"The best of Brenner's photographs represent a friction between past and present that all Americans need to confront and resolve as best they can." New York Times Book Review

Barsky family Moscow,
Russia, 1990
Click on picture to enlarge

Barsky family Sodom,
Israel, 1991
Click on picture to enlarge

Photographer Frederic Brenner has traveled for nearly two decades, photographing Jews in more than forty countries and capturing the diversity of their experiences in the Diaspora. Now, in celebration of the fiftieth anniversary of Israel, Brenner has produced an exquisitely crafted book of black and white photographs of members of some fourteen recent immigrant families, all of whom he had previously photographed in their native countries in Yemen, Ethiopia, Russia, Yugoslavia, United States, France, England, and India.

Viewing the magnificent photographs in Exile at Home (Harry N. Abrams Publishers, 1998), we ponder the definitions of "exile" and "home." Writes Frederic Brenner in the introduction to this work of art:

"1978 My journey started in Jerusalem in Mea She'arim. Then, as if on a reverse journey from this diaspora in the heart of Israel, I went to search for the multiple fragments of exile. 1997 Many contrasting, contradictory photographs, gleaned from forty different countries, have deconstructed the emblematic image of the Jew that was at the origin of my journey.

Photographer Frederic Brenner has traveled for nearly two decades, photographing Jews in more than forty countries and capturing the diversity of their experiences in the Diaspora. Now, in celebration of the fiftieth anniversary of Israel, Brenner has produced an exquisitely crafted book of black and white photographs of members of some fourteen recent immigrant families, all of whom he had previously photographed in their native countries in Yemen, Ethiopia, Russia, Yugoslavia, United States, France, England, and India.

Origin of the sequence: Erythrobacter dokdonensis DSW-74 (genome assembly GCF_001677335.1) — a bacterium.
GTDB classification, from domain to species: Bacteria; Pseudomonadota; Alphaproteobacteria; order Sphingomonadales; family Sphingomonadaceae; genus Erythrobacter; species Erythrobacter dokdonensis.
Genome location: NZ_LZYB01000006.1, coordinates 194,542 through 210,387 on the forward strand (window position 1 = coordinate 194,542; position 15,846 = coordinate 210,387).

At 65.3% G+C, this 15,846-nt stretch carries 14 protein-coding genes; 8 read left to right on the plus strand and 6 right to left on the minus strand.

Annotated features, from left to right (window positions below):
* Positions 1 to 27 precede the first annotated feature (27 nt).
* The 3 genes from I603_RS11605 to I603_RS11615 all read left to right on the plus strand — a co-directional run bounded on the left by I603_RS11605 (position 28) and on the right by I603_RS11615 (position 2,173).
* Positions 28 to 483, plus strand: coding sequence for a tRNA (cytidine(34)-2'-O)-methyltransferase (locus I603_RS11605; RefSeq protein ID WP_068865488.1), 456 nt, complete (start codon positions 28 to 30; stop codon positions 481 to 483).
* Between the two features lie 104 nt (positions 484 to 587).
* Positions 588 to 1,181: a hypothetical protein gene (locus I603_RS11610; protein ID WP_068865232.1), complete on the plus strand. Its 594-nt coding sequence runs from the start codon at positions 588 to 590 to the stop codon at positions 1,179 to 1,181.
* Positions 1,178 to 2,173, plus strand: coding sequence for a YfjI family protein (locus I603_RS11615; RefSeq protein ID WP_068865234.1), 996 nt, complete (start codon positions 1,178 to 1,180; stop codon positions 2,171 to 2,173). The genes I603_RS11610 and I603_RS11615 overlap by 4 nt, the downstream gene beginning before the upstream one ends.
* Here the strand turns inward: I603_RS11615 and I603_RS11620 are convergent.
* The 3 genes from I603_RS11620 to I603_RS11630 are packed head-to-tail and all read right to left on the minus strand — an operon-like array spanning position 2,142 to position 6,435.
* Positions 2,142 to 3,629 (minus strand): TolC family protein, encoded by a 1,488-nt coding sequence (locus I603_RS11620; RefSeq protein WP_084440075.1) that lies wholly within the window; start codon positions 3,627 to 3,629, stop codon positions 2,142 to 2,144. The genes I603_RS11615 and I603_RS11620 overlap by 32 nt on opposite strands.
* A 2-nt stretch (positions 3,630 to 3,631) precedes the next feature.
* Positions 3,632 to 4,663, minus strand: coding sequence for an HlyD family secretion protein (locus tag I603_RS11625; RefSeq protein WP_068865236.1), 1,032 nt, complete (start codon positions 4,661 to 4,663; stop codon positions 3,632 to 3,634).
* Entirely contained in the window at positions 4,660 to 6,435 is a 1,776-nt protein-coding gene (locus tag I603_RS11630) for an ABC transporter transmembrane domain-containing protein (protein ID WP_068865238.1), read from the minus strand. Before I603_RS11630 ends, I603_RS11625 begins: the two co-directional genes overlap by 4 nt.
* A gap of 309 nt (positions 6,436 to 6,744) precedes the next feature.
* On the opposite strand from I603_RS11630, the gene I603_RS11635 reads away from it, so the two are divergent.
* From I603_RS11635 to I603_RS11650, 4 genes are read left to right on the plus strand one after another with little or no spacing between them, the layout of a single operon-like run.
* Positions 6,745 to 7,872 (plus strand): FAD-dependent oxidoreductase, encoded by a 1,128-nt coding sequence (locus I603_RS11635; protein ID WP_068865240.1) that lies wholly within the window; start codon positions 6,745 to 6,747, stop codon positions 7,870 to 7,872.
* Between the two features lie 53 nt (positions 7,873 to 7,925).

Viewing the magnificent photographs in Exile at Home (Harry N. Abrams Publishers, 1998), we ponder the definitions of "exile" and "home." Writes Frederic Brenner in the introduction to this work of art: "1978 My journey started in Jerusalem in Mea She'arim. Then, as if on a reverse journey from this diaspora in the heart of Israel, I went to search for the multiple fragments of exile. 1997 Many contrasting, contradictory photographs, gleaned from forty different countries, have deconstructed the emblematic image of the Jew that was at the origin of my journey.


Tzabari & Zendani families Wadi Amlah,
Yemen, 1985
Click on picture to enlarge


Tzabari & Zendani families Kikar Rabin,
Tel Aviv, Israel, 1997
Click on picture to enlarge

To return to Israel is to interrogate, to confront these images, these differences, and to ask what unites and what divides the Jewish people. I have chosen to address these questions to fourteen families I photographed between 1978 and 1997, whom I found again united and scattered throughout Israel. Only after extensive fieldwork and many conversations did I determine how to portray these families in their new homeland. On the eve of the fiftieth anniversary of the creation of the State of Israel, this photographic essay remains a book of questions, a mirror that I interrogate as I attempt to understand what place to ascribe to the exile within us, so that the promise may yet come true." "Exile at Home" opens with two short essays by Israeli poet Yehudah Amichai. JHOM.com brings you an audio webcast interview with photographer Brenner.

excerpted
From: Exile at Home (Harry N. Abrams Publishers, 1998)

 

   
  SEARCH THE SITE:

Subscribe to the JHOM mailing list for updates.
Email:


Contact us


Tell a friend